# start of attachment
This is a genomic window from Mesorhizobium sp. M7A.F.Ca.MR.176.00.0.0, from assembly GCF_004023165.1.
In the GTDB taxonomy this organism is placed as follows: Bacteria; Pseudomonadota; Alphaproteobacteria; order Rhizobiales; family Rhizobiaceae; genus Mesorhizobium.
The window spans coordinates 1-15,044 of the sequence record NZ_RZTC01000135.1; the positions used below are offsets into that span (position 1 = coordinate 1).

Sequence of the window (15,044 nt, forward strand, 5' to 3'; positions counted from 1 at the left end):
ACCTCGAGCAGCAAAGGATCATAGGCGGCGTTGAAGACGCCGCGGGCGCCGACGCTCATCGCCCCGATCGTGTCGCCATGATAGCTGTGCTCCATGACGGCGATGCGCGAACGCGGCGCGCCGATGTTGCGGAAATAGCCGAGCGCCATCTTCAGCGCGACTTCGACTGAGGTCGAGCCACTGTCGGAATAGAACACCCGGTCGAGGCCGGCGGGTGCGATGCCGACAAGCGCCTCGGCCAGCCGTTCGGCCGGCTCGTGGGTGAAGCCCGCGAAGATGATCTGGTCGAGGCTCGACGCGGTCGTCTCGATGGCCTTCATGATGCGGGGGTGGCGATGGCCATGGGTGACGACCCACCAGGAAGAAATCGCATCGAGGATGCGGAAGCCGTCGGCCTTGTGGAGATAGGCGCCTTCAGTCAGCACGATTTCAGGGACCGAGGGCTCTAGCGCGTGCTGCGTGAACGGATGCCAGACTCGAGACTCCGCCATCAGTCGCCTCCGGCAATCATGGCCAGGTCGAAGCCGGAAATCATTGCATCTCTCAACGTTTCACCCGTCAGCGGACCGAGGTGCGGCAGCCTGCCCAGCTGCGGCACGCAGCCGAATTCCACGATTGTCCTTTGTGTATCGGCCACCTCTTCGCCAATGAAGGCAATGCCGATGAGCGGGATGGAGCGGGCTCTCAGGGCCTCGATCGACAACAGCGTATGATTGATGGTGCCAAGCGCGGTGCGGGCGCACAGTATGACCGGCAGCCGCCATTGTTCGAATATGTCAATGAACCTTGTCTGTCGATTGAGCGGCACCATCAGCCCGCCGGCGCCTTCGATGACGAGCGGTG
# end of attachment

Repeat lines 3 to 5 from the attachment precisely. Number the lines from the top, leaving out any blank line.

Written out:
The window spans coordinates 1-15,044 of the sequence record NZ_RZTC01000135.1; the positions used below are offsets into that span (position 1 = coordinate 1).

Sequence of the window (15,044 nt, forward strand, 5' to 3'; positions counted from 1 at the left end):
ACCTCGAGCAGCAAAGGATCATAGGCGGCGTTGAAGACGCCGCGGGCGCCGACGCTCATCGCCCCGATCGTGTCGCCATGATAGCTGTGCTCCATGACGGCGATGCGCGAACGCGGCGCGCCGATGTTGCGGAAATAGCCGAGCGCCATCTTCAGCGCGACTTCGACTGAGGTCGAGCCACTGTCGGAATAGAACACCCGGTCGAGGCCGGCGGGTGCGATGCCGACAAGCGCCTCGGCCAGCCGTTCGGCCGGCTCGTGGGTGAAGCCCGCGAAGATGATCTGGTCGAGGCTCGACGCGGTCGTCTCGATGGCCTTCATGATGCGGGGGTGGCGATGGCCATGGGTGACGACCCACCAGGAAGAAATCGCATCGAGGATGCGGAAGCCGTCGGCCTTGTGGAGATAGGCGCCTTCAGTCAGCACGATTTCAGGGACCGAGGGCTCTAGCGCGTGCTGCGTGAACGGATGCCAGACTCGAGACTCCGCCATCAGTCGCCTCCGGCAATCATGGCCAGGTCGAAGCCGGAAATCATTGCATCTCTCAACGTTTCACCCGTCAGCGGACCGAGGTGCGGCAGCCTGCCCAGCTGCGGCACGCAGCCGAATTCCACGATTGTCCTTTGTGTATCGGCCACCTCTTCGCCAATGAAGGCAATGCCGATGAGCGGGATGGAGCGGGCTCTCAGGGCCTCGATCGACAACAGCGTATGATTGATGGTGCCAAGCGCGGTGCGGGCGCACAGTATGACCGGCAGCCGCCATTGTTCGAATATGTCAATGAACCTTGTCTGTCGATTGAGCGGCACCATCAGCCCGCCGGCGCCTTCGATGACGAGCGGTG